I see quite a bit of attention being given to solar power in our news media specifically to our rural areas as possible sources of primary power for hinterland villages such as Mabaruma. I would like to advance a few thoughts before I rush in to praise these initiatives, since I believe that this approach may be fraught with some danger. For example, this appears in the weather for Guyana website: “In the north-west (see Mabaruma), there is no real dry season, but only a relative decrease in precipitation: here even September and October are quite rainy, with around 200 millimetres (8 inches) per month…” All of this rainfall must be accompanied with very overcast skies. So Mabaruma would actually be the worst part of Guyana to build a solar farm for the community.
There is no doubt that in Guyana with electricity so expensive and unreliable that some people benefit from solar power as a “stand by” or backup power source, rather than a prime source, opting instead for diesel-powered generators, for example, Banks, DDL, the seafoods guys, etc.
This matter first came up when we had international consultants here to advise us on the possibilities of aquaculture in this country. They advised us that based on their experience in Venezuela, where they were doing a major aquaculture project, and which has a very similar weather pattern to ours, that we should seek to grow our fish and shrimp here in a semi intensive/extensive manner, since to grow our aquafarms in an intensive culture [more fish per cubic ft of water] would require significant stirring of the ponds with big paddle wheel implements, to keep the Dissolved Oxygen [DO] at a good level throughout the depth of the pond, requiring a substantial electrical supply at the ponds. They also identified power generation for pumping water into the ponds and maintaining them at the necessary level, as problematic economically in view of our high cost of electricity from GPL. When I looked at solar power, I ruled it out as probably unreliable since overcast conditions and high rainfall expectations in Guyana are a reality, and I agreed with the consultant that we should work with semi extensive cultures. But I was at all times seeking to see if solar power was feasible here as prime power in our fish cultivation and discovered that the majority of sources agreed with the consultant, that as a standby source of power it can work, but not as a reliable primary source of power, since we can never count on two sometimes even three sunny days in a row during any of our two rainy seasons, which can be as much as 5-6 months a year.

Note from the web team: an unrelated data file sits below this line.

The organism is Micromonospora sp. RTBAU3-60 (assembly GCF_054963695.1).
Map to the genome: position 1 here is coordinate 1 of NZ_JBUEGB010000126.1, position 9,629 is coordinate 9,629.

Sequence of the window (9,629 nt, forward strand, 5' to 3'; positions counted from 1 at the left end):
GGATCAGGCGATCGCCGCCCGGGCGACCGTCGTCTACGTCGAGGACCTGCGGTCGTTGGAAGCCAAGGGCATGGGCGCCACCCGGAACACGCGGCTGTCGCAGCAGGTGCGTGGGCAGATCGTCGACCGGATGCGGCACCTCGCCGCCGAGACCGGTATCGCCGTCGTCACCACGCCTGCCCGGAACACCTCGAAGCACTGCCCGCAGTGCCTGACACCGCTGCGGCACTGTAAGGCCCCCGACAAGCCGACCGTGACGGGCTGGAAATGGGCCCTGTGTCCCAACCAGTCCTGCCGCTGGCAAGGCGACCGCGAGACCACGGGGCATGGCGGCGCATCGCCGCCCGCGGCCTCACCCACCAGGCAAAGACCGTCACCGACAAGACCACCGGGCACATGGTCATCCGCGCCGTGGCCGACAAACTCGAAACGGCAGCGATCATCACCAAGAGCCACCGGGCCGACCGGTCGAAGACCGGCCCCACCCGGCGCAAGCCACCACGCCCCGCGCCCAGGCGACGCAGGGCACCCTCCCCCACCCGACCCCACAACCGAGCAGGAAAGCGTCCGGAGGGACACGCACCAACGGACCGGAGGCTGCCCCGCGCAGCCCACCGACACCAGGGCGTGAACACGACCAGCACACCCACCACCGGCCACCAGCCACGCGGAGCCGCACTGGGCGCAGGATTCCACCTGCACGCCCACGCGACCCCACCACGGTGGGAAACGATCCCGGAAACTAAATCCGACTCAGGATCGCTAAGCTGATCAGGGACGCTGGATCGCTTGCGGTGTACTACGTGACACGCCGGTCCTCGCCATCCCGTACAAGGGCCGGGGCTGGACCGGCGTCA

On 15th June 2018 I took this passage off the internet, “Solar panels generate the most electricity on clear days with abundant sunshine (not surprisingly). But, do solar panels work in cloudy weather? Yes… just not quite as well on a cloudy day, typical solar panels can produce 10-25% of their rated capacity. The exact amount will vary depending on the density of the clouds and may also vary by the type of solar panel; some kinds of panels are better at receiving diffuse light. SunPower solar cells, for example, have been designed to capture a broader range of the solar spectrum. By capturing more red and blue wavelengths, their solar panels can generate more electricity even when it’s overcast”. Are we aware of all of this?
Clearly if one is depending on solar power for a field of tilapia stocked with 20,000 fish per acre instead of the 10,000 fish as in semi extensive stocking cultures, and the rain falls three days in sequence and cannot provide power for the nights to keep the ponds aerated, all the fish will die. I don’t know what our Guyana Energy Agency is doing or has done on this matter as legitimate research, and if they have conducted proper trials to determine what will happen with the solar farms around the country which can in fact be nonfunctional for numerous hours per day and more at night during many months of the year.
But the situation in time will not be fatal since there are steps being taken to rectify the dilemma in other ways such as “Ultraviolet light also reaches the earth’s surface in abundance during cloudy days (if you’ve ever been at the beach when it’s cloudy and gotten a sunburn, you’ve experienced this firsthand). Some solar cells are in development that can capture UV rays, although these are not out on the market yet”. They are also developing panels which work in rainfall i.e. “Rain means clouds and clouds mean less sunlight. That’s bad news for most solar cells, but a new design can actually make use of rain drops that fall on its surface, allowing it to generate electricity even when the weather’s bad.”